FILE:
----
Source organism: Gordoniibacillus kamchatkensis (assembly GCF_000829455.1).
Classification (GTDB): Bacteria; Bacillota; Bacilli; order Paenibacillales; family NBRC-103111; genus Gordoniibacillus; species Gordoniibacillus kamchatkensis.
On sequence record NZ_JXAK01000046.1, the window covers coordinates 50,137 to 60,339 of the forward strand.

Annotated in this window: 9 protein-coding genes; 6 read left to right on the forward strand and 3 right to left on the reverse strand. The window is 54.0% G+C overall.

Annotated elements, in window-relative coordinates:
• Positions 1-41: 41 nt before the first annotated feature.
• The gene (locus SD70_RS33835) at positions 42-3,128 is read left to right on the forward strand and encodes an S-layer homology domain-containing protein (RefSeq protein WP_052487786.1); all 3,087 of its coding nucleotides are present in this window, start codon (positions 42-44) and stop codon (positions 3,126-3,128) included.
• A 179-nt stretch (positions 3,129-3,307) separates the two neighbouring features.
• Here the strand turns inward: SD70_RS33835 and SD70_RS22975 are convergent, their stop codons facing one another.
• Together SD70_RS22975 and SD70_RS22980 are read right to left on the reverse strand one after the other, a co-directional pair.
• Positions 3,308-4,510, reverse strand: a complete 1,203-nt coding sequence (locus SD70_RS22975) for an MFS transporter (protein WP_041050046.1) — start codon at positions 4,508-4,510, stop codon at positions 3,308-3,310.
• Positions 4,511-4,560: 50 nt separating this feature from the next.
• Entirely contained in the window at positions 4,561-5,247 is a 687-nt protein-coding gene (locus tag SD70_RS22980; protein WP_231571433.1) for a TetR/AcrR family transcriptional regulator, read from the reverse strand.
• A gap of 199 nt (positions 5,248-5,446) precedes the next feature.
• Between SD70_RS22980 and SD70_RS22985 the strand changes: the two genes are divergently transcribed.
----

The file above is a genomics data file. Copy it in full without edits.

Source organism: Gordoniibacillus kamchatkensis (assembly GCF_000829455.1).
Classification (GTDB): Bacteria; Bacillota; Bacilli; order Paenibacillales; family NBRC-103111; genus Gordoniibacillus; species Gordoniibacillus kamchatkensis.
On sequence record NZ_JXAK01000046.1, the window covers coordinates 50,137 to 60,339 of the forward strand.

Annotated in this window: 9 protein-coding genes; 6 read left to right on the forward strand and 3 right to left on the reverse strand. The window is 54.0% G+C overall.

Annotated elements, in window-relative coordinates:
• Positions 1-41: 41 nt before the first annotated feature.
• The gene (locus SD70_RS33835) at positions 42-3,128 is read left to right on the forward strand and encodes an S-layer homology domain-containing protein (RefSeq protein WP_052487786.1); all 3,087 of its coding nucleotides are present in this window, start codon (positions 42-44) and stop codon (positions 3,126-3,128) included.
• A 179-nt stretch (positions 3,129-3,307) separates the two neighbouring features.
• Here the strand turns inward: SD70_RS33835 and SD70_RS22975 are convergent, their stop codons facing one another.
• Together SD70_RS22975 and SD70_RS22980 are read right to left on the reverse strand one after the other, a co-directional pair.
• Positions 3,308-4,510, reverse strand: a complete 1,203-nt coding sequence (locus SD70_RS22975) for an MFS transporter (protein WP_041050046.1) — start codon at positions 4,508-4,510, stop codon at positions 3,308-3,310.
• Positions 4,511-4,560: 50 nt separating this feature from the next.
• Entirely contained in the window at positions 4,561-5,247 is a 687-nt protein-coding gene (locus tag SD70_RS22980; protein WP_231571433.1) for a TetR/AcrR family transcriptional regulator, read from the reverse strand.
• A gap of 199 nt (positions 5,248-5,446) precedes the next feature.
• Between SD70_RS22980 and SD70_RS22985 the strand changes: the two genes are divergently transcribed.